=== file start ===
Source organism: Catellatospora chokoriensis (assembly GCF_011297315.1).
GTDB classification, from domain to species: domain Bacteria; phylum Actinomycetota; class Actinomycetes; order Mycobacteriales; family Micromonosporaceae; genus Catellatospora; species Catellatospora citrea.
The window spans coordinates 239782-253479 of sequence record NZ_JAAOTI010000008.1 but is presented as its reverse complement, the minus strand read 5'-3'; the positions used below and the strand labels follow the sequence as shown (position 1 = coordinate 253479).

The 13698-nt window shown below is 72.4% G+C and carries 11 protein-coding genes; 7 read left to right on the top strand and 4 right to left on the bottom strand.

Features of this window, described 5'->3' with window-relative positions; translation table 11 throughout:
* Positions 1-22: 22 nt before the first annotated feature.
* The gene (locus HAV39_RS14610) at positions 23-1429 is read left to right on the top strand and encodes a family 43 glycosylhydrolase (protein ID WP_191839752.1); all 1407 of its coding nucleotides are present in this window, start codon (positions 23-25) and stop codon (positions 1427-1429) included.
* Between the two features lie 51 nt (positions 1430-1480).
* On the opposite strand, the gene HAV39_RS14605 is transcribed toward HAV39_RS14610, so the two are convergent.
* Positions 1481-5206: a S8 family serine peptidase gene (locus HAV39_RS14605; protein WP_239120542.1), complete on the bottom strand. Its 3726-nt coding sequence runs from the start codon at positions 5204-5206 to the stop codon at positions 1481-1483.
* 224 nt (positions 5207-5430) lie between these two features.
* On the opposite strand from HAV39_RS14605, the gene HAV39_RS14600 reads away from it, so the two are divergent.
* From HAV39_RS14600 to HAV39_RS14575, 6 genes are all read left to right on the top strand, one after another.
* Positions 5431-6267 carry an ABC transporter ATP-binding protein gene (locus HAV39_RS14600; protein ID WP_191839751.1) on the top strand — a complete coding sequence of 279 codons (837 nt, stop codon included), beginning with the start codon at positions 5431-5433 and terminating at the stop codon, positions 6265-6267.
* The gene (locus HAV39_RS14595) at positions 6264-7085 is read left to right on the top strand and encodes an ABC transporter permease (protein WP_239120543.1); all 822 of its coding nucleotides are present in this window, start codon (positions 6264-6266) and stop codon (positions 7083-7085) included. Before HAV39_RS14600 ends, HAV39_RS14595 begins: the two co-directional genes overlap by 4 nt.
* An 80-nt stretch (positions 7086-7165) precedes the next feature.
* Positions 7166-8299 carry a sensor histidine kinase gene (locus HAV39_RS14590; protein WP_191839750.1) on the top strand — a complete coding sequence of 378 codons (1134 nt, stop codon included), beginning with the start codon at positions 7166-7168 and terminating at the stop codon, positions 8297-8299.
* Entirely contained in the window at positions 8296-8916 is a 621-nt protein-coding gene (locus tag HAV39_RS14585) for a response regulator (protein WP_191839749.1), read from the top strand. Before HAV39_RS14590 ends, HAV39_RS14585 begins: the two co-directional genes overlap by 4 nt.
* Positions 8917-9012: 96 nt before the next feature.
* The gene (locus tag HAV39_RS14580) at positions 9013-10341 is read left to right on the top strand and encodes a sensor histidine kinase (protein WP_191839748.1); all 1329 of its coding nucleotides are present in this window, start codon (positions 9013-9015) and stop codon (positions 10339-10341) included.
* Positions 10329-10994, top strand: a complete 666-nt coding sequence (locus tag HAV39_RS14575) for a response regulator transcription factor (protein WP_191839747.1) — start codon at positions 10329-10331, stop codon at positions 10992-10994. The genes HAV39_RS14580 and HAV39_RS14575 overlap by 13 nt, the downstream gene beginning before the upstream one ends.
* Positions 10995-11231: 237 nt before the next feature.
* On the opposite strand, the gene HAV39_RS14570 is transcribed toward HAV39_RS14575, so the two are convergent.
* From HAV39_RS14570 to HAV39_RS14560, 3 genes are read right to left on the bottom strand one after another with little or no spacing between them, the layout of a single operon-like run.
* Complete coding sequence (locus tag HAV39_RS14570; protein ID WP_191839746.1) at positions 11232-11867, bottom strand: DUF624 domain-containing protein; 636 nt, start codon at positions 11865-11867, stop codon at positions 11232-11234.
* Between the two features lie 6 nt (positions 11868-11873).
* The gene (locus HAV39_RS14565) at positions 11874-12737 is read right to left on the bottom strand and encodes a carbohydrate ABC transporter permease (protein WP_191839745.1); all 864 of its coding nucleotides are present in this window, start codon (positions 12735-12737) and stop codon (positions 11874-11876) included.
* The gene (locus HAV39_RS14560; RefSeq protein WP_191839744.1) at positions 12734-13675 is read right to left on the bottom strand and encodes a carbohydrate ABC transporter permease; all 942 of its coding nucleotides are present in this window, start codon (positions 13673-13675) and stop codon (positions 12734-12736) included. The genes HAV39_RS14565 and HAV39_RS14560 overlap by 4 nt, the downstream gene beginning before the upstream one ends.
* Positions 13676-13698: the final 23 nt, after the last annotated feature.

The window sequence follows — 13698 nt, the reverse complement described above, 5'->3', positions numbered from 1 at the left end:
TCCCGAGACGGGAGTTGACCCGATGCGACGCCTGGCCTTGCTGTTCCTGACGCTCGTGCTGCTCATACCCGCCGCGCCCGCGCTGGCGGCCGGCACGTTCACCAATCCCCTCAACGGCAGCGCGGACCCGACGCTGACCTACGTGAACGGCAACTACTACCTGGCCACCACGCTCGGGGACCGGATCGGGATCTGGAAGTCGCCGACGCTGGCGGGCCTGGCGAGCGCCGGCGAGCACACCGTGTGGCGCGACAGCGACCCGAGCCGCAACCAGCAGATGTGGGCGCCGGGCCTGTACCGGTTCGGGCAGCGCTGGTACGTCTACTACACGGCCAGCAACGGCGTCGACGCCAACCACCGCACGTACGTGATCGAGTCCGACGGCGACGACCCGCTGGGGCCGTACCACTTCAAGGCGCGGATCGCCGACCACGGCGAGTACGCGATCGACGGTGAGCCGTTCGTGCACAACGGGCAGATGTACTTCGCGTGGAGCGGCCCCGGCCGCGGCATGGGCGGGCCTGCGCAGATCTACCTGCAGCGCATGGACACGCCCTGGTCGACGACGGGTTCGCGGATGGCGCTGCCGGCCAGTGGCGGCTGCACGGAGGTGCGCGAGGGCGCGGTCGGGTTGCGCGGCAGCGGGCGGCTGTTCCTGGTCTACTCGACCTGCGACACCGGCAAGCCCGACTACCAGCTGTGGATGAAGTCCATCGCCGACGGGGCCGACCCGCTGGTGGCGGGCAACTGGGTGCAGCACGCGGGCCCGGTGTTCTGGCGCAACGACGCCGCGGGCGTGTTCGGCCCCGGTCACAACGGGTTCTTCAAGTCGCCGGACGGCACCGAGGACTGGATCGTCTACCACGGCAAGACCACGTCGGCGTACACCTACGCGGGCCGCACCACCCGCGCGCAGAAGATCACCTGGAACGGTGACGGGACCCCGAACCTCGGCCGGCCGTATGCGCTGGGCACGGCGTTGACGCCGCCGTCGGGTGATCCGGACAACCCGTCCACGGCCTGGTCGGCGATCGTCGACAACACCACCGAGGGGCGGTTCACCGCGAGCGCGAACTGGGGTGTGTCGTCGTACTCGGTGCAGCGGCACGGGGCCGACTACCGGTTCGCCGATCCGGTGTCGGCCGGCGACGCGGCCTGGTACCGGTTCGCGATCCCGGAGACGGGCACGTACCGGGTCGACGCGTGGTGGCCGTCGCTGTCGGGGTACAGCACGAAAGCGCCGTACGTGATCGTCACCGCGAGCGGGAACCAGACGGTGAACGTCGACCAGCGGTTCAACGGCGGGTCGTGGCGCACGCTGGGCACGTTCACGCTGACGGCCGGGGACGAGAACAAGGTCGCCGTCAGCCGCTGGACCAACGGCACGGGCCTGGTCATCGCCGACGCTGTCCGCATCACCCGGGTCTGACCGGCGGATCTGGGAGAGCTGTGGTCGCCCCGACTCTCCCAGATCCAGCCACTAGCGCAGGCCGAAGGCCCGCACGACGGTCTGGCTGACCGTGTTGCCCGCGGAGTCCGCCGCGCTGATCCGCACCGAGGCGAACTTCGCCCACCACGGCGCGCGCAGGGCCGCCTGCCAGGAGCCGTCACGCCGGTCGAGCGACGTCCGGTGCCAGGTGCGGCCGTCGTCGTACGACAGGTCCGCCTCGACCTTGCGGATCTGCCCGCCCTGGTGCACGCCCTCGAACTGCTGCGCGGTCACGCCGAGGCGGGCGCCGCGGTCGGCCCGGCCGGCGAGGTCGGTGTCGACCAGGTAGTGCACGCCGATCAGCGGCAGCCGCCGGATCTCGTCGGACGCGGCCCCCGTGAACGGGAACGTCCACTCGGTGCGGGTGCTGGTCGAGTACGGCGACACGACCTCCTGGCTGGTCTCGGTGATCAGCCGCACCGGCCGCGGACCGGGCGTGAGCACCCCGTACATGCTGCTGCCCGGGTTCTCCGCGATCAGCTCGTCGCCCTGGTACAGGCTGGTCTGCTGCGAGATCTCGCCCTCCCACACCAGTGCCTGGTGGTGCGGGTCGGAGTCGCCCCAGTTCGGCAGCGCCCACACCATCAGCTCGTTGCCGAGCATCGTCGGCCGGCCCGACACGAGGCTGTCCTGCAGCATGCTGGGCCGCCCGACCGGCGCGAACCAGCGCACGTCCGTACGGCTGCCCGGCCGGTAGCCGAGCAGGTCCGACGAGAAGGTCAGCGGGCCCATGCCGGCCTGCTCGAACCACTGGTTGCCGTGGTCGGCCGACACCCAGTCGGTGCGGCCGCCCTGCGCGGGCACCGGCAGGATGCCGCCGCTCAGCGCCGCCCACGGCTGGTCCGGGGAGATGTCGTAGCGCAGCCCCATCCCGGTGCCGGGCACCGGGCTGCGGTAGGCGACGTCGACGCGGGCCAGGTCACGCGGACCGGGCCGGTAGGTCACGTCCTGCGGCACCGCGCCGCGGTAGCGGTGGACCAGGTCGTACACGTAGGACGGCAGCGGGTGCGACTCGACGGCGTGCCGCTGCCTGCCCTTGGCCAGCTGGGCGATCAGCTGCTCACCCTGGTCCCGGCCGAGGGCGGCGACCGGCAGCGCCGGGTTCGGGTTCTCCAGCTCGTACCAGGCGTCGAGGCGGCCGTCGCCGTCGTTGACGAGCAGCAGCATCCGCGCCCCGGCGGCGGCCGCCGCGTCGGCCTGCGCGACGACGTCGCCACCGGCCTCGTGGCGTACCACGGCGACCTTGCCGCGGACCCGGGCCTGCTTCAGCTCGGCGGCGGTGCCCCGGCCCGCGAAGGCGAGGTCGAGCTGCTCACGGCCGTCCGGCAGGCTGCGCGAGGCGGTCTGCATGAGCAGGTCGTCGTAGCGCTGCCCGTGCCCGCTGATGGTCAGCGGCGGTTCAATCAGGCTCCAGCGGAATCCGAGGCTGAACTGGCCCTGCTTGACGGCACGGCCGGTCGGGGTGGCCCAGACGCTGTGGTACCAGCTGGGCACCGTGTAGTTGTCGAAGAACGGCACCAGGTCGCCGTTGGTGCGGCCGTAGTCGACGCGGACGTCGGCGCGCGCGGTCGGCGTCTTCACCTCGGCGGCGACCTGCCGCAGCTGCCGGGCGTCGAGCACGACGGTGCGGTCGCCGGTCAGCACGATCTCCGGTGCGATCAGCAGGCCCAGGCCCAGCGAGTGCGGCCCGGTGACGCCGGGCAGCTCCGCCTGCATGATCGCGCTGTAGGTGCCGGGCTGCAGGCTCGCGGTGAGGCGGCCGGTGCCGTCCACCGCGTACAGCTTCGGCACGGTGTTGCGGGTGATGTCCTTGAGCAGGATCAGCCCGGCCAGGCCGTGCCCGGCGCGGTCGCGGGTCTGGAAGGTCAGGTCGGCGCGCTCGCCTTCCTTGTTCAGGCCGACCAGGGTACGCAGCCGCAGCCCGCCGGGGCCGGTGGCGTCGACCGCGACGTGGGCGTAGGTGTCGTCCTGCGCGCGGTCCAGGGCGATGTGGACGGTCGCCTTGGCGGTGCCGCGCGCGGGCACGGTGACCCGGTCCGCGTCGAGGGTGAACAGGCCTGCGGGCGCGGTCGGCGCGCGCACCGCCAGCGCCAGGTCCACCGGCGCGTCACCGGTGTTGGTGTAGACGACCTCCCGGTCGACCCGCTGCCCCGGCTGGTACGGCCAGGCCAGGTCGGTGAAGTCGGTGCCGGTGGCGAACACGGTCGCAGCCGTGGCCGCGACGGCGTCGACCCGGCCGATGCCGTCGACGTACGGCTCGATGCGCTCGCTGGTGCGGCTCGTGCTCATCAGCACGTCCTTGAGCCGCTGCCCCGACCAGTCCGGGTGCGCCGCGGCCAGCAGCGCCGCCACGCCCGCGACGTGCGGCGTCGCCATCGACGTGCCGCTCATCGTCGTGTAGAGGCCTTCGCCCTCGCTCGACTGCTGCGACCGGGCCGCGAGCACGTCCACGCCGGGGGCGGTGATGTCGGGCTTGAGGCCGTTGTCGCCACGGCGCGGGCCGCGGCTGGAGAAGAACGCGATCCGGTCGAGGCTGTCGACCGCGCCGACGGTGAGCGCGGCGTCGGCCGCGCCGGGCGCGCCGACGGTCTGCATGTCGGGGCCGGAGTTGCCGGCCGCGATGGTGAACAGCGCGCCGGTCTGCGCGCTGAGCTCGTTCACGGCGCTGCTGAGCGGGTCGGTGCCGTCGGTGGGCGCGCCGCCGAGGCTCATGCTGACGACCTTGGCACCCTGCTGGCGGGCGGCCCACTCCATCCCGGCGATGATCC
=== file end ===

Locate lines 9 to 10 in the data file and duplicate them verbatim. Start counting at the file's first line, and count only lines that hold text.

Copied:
* On the opposite strand, the gene HAV39_RS14605 is transcribed toward HAV39_RS14610, so the two are convergent.
* Positions 1481-5206: a S8 family serine peptidase gene (locus HAV39_RS14605; protein WP_239120542.1), complete on the bottom strand. Its 3726-nt coding sequence runs from the start codon at positions 5204-5206 to the stop codon at positions 1481-1483.